The Canadian Mortgage & Housing Corporation (CMHC) recommends:
Buying a home is one of the biggest emotional and financial decisions you’ll ever make. Prepare by learning about the process of home buying and the responsibilities of homeownership. The differences between renting and buying a home are vast, and there’s a long list of pros and cons for both options. And, remember — there is no one best decision for everyone. Before moving forward, though, here are some questions to consider.
Do you have the necessary financial management skills?
How financially stable are you?
Are you ready to take on the responsibility of all the costs involved in homeownership, including mortgage payments, repairs, and maintenance?
Are you able to devote the time required for home maintenance?
For step-by-step information on home buying click here.
Choosing your Realtor
Getting the right professional behind you is an important decision, you should look for someone who:
- Actually knows who you are unlike the lead of a team
- You can trust
- You are comfortable with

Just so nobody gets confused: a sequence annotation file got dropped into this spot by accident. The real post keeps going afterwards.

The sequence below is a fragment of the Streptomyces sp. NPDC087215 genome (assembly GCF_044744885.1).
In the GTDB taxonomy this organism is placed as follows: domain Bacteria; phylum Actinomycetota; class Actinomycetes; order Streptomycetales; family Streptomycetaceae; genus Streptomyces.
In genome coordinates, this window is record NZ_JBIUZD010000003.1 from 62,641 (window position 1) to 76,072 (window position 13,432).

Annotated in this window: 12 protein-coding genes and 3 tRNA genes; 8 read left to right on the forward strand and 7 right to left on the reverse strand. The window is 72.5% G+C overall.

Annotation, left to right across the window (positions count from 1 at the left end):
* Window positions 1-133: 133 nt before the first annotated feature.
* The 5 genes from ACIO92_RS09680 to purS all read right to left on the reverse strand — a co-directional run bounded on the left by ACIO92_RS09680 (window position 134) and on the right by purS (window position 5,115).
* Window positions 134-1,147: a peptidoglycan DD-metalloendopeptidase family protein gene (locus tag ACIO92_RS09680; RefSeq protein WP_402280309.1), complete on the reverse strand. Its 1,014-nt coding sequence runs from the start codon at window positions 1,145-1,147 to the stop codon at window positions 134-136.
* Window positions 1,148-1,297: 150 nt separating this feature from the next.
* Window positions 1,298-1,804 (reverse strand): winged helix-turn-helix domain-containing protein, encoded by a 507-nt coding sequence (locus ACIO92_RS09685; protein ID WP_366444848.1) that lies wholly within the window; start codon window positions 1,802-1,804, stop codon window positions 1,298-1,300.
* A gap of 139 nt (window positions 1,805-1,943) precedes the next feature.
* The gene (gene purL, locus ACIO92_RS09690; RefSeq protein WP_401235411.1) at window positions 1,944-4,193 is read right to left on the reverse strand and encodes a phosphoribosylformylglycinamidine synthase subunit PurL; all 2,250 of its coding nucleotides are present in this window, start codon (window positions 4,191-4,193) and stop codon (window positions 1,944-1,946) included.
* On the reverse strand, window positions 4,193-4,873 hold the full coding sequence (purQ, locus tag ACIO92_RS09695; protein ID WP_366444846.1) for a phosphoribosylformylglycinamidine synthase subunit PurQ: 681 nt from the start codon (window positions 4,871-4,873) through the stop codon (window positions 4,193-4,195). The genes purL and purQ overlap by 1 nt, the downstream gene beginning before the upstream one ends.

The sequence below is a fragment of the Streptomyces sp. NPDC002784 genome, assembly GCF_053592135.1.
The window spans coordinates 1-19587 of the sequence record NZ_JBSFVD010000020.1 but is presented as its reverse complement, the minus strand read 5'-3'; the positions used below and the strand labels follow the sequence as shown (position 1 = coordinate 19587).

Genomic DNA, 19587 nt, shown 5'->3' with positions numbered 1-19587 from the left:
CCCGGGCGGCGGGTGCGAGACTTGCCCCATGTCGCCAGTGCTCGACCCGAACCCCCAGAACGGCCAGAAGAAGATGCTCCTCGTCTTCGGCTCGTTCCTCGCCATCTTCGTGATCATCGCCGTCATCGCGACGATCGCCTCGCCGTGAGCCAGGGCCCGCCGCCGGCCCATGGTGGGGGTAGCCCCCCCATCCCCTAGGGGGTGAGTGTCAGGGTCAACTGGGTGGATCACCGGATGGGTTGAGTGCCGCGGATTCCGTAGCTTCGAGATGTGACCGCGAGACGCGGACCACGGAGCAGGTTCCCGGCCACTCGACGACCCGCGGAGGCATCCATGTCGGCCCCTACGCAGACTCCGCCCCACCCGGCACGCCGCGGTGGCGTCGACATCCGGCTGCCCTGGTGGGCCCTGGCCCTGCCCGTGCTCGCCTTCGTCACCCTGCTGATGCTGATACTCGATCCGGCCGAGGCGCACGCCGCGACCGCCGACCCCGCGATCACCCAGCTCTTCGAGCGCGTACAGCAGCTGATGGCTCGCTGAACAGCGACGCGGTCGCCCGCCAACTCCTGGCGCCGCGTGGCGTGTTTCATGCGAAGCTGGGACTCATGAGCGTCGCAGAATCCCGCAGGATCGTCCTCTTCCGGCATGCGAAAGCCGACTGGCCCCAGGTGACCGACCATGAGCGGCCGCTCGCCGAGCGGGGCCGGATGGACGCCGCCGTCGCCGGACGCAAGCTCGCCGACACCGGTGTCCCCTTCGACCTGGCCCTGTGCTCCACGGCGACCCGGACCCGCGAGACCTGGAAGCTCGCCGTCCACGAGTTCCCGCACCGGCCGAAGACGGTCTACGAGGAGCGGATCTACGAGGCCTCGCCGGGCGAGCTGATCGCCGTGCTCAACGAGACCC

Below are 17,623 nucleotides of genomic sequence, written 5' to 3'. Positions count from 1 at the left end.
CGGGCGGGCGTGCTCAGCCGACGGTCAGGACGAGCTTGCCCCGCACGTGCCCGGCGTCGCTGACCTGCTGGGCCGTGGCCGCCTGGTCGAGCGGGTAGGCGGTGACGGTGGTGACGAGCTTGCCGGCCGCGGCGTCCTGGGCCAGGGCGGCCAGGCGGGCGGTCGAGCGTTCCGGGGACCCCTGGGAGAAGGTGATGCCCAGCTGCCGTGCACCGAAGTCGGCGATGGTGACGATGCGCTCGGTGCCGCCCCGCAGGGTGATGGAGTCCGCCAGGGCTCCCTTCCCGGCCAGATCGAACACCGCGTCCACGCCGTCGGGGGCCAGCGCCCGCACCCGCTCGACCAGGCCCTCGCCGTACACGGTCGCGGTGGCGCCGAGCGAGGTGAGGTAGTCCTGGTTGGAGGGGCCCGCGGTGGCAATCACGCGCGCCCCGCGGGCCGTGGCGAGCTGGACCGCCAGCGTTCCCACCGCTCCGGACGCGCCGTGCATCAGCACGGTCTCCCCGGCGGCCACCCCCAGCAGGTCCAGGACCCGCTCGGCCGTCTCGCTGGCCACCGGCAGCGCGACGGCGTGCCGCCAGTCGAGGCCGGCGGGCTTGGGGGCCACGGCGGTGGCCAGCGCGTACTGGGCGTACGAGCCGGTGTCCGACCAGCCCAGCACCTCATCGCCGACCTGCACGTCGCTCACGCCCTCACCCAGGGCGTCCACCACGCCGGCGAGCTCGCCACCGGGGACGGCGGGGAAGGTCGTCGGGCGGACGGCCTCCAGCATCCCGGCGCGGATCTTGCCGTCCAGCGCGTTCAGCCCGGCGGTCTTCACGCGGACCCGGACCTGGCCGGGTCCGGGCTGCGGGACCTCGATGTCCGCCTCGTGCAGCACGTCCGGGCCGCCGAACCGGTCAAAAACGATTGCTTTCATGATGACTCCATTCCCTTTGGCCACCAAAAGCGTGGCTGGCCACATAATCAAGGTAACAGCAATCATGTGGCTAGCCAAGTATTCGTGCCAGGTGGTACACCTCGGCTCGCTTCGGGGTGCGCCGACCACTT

- Keeps up with the changing marketing landscape
- Is available for you
Things that are good to be familiar with
- Your monthly income.
- Your monthly debts and expenses.
- How much you have set aside for a down payment.
Gross Debt Service (GDS) ratio.
Your monthly housing costs shouldn’t be more than 32% of your gross household monthly income. This includes mortgage principal and interest, taxes and heating expenses.
Total Debt Service (TDS) ratio.
Your entire monthly debt load shouldn’t be more than 40% of your gross monthly income. This includes housing costs and other debts such as car loans and credit payments.
- Land Transfer Tax
- Mortgage Insurance
- Legal Fees
- Title Insurance
- Home Insurance
Home Buyers Tax Credit
For 2009 and subsequent years, the HBTC is a new non-refundable tax credit, based on an amount of $5,000, for certain home buyers that acquire a qualifying home after January 27, 2009
The HBTC is calculated by multiplying the lowest personal income tax rate for the year (15% in 2009) by $5,000.
For more information, click here.